Remember Those Chilean Miners? Star Director Patricia Riggen Does
WHY YOU SHOULD CARE
Because a new global voice in an insular industry is worth checking out.
By Alexei Barrionuevo
Driving home from the set of her latest movie, the faith-based drama Miracles from Heaven, Patricia Riggen was, as usual, caught between laughing and crying.
It had been a topsy-turvy month — for three years she’d been working on a difficult story set in the depths of a Chilean mine; now she found herself “in a bunch of hospitals in Atlanta with people that have a Texas accent,” said Riggen, speaking to me by phone in her lilting Spanish accent. Mexico, America, Chile … she loves the collision, as confusing as it may be: a Mexican woman making movies in (very male) Hollywood.
With three low-budget films under her belt, the 45-year-old Riggen is still flying under the radar in the United States. That is likely to change in November, when her latest directorial effort, The 33, Hollywood’s movie about the Chilean miners who were trapped deep underground for 69 days in 2010, will hit North American theaters. The movie features an international cast that includes familiar faces like Antonio Banderas and Juliette Binoche. After being overshadowed by countrymen like Alfonso Cuarón and Alejandro González Iñárritu — winners of the last two Academy Awards for directing — Riggen is now being lauded by veteran producers like Mike Medavoy and studio executives at Sony and Warner Bros. For The 33, she could be the first Mexican woman director to be nominated for an Oscar.
I think she understood the emotional part of what we went through better because she was a woman.
Omar Reygadas, one of the 33 rescued miners
Still, says 5-foot-3 Riggen, “it is hard for me to have people believe in me because of the way I look and sound.” She once told Medavoy, the producer of the $25 million The 33, that she was “like a Chihuahua dog, because I barked really loud, but didn’t bite.” It’s a trouble plaguing all of Hollywood: Among 1,300 top-grossing films from 2002 to 2014, only 4.1 percent were directed by women, according to a study by USC’s Annenberg School for Communication and Journalism. But Riggen is part of a recent trend of women directors who are proving they can direct bigger-budget, “male-driven” films, said Stacy L. Smith, a professor at USC. Last year saw Angelina Jolie directing Unbroken, and Ava DuVernay helming Selma. Riggen is also widely believed to be the only Mexican-born woman directing in Hollywood. Medavoy conceded that in five decades of filmmaking, he had worked with only one other female director — Barbra Streisand — before hiring Riggen.
A film about macho miners seemed destined for a male director, and Medavoy, who has produced such classics as Apocalypse Now, had been considering Chilean-Spanish director Alejandro Amenábar before Riggen came to see him in June 2012. Riggen played to her strengths, pitching Medavoy on a movie focused on the emotional struggle of the miners and their families — rather than solely on the rescuers, as some Hollywood studios had wanted. And her gender may have been an advantage. That’s what Omar Reygadas, one of the 33 rescued miners said: “I think she understood the emotional part of what we went through better because she was a woman.” Emotion served her well in landing the job in the first place; after Medavoy saw her 2007 film La Misma Luna (Under the Same Moon), an affecting tale of a 9-year-old boy’s journey across the Mexican border to find his mother, he became convinced she had “the right emotional connection” The 33 would require.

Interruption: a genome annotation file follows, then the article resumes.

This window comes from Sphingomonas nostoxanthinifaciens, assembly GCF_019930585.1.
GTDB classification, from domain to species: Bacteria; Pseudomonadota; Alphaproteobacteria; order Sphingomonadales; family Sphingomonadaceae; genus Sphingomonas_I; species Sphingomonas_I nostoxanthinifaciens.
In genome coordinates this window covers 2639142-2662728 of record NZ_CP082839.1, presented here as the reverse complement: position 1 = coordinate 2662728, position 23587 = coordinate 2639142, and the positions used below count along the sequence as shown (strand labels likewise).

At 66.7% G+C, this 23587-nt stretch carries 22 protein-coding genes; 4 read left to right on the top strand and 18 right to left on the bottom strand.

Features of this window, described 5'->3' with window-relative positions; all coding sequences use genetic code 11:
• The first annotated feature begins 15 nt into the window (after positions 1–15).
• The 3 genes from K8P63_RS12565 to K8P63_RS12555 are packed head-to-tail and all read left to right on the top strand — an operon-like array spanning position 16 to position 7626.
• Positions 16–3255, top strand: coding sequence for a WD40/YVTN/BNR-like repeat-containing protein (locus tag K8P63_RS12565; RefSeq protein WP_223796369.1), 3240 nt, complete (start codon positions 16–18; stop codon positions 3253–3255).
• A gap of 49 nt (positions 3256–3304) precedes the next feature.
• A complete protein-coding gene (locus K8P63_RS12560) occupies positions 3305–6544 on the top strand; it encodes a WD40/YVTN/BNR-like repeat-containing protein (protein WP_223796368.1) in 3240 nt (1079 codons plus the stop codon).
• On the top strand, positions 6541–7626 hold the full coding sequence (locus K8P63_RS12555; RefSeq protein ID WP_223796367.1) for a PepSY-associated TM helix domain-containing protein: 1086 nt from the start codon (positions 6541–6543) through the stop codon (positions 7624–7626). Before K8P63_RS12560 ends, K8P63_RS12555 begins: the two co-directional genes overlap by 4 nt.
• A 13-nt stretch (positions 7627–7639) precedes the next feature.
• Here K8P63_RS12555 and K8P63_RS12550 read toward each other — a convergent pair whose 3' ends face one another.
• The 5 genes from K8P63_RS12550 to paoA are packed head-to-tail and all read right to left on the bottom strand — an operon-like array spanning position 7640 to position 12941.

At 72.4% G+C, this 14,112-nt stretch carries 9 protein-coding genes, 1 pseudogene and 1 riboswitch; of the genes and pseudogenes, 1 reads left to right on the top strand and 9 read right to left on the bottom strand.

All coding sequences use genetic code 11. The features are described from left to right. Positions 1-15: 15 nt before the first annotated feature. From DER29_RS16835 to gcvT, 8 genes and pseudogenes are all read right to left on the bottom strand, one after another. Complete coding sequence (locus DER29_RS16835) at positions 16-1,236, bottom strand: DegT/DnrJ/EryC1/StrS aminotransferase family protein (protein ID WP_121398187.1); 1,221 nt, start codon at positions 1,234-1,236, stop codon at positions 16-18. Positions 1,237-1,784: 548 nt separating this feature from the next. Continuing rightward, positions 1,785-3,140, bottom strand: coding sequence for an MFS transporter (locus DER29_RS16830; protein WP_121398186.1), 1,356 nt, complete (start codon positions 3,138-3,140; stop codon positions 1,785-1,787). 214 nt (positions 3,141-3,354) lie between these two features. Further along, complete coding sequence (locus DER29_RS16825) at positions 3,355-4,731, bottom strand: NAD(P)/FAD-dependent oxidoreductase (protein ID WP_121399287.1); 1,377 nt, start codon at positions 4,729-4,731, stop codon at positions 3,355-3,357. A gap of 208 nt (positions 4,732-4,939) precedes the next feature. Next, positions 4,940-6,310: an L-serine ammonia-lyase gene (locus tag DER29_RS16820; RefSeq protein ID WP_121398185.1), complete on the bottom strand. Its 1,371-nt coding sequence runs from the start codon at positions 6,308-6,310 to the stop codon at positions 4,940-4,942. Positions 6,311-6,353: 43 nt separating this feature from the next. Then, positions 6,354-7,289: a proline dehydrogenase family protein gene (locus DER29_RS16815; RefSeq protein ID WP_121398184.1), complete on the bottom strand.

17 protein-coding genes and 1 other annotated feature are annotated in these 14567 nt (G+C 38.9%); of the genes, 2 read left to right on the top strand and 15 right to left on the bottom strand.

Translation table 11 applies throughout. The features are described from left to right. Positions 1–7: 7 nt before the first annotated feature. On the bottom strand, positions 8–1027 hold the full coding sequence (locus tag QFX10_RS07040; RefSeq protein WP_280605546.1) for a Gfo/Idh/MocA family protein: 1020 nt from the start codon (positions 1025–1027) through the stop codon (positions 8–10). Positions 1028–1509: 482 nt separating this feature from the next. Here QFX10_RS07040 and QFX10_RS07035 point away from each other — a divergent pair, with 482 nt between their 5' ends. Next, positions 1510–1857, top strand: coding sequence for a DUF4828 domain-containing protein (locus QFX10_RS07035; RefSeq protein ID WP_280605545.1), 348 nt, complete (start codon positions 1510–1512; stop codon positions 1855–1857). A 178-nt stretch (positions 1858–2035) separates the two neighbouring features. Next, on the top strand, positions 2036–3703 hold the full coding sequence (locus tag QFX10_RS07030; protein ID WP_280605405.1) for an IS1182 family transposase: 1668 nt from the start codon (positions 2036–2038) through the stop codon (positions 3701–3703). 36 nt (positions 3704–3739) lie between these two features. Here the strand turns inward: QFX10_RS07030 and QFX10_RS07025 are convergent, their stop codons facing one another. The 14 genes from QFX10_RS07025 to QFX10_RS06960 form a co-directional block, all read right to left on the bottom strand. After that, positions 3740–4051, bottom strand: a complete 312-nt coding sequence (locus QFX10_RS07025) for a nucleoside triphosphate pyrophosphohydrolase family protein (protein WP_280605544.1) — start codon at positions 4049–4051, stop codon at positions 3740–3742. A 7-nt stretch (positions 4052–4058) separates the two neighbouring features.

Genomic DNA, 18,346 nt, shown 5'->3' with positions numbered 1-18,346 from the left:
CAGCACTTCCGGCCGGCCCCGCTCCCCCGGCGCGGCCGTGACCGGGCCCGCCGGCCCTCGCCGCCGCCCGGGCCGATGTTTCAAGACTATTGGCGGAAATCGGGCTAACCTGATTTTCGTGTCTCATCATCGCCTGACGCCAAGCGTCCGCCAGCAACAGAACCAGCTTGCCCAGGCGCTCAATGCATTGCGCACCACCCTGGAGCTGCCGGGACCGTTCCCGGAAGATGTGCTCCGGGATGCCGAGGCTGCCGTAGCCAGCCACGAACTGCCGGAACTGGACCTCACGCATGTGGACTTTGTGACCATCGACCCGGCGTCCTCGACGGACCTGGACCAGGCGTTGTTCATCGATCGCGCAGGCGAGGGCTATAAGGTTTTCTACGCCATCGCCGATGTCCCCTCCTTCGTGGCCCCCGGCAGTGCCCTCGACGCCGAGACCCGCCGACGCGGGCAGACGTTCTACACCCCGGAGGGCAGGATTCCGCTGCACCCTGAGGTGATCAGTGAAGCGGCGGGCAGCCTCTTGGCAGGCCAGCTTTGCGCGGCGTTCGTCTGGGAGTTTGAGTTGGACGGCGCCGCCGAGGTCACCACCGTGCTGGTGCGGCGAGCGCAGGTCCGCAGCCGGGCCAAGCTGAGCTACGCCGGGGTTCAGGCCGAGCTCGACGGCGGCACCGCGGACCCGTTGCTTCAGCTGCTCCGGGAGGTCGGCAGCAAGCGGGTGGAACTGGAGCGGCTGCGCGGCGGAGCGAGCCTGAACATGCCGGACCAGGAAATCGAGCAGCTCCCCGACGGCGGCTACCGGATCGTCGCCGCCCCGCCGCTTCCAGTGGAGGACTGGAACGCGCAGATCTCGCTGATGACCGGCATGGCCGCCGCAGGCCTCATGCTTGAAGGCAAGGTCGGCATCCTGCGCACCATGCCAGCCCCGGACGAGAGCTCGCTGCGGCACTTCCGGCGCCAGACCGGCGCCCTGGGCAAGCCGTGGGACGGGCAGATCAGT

Riggen is breaking into a movie industry currently obsessed with CGI-heavy sequels, huge-budget remakes and superhero franchises. Her brand of emotive family dramas stands apart, and she includes a dose of magic realism as well. It’s also a rarity to see a story about Chile aiming for the big time in America — but a story about an event that grabbed so much international attention may have more of a shot than anything else.
Raised in Guadalajara by a surgeon father and a poet-playwright mother, Riggen realized early that she wanted to work in the film industry. But the idea of being a director seemed far-fetched. There was no film school in Guadalajara. In college she wrote her thesis on Mexican women directors, and interviewed … all four of them. After a stint in Mexico City, where she worked as a screenwriter and producer, Riggen headed to New York to study film at Columbia. She directed two successful shorts before producing and directing La Misma Luna on a mere $1.5 million.
Once on set for The 33 in Colombia and Chile, Riggen didn’t have a simple, easy ride. During pre-production an electrical fire broke out in a mine. On the first day of production, Riggen sat down in her director’s chair and whack! a stone fell onto her hard hat-covered head. Actors had trouble breathing in the mine and fell sick. One 77-year-old Argentine actor, Federico Luppi, couldn’t hack it; Riggen sent him home the day before filming began. Now that it’s wrapped up, she’s got the audiences to consider. She missed her own world premiere thanks to a gig directing Miracles from Heaven, starring Jennifer Garner. But the one that mattered most to her was her private screening for the miners. As they filed into a Chilean theater in May, Riggen hugged each of them — and handed out tissues. “When we heard the music and saw the opening scene, the memories came flooding back,” Reygadas said, “and then the tears started flowing.”
- Alexei Barrionuevo, OZY AuthorContact Alexei Barrionuevo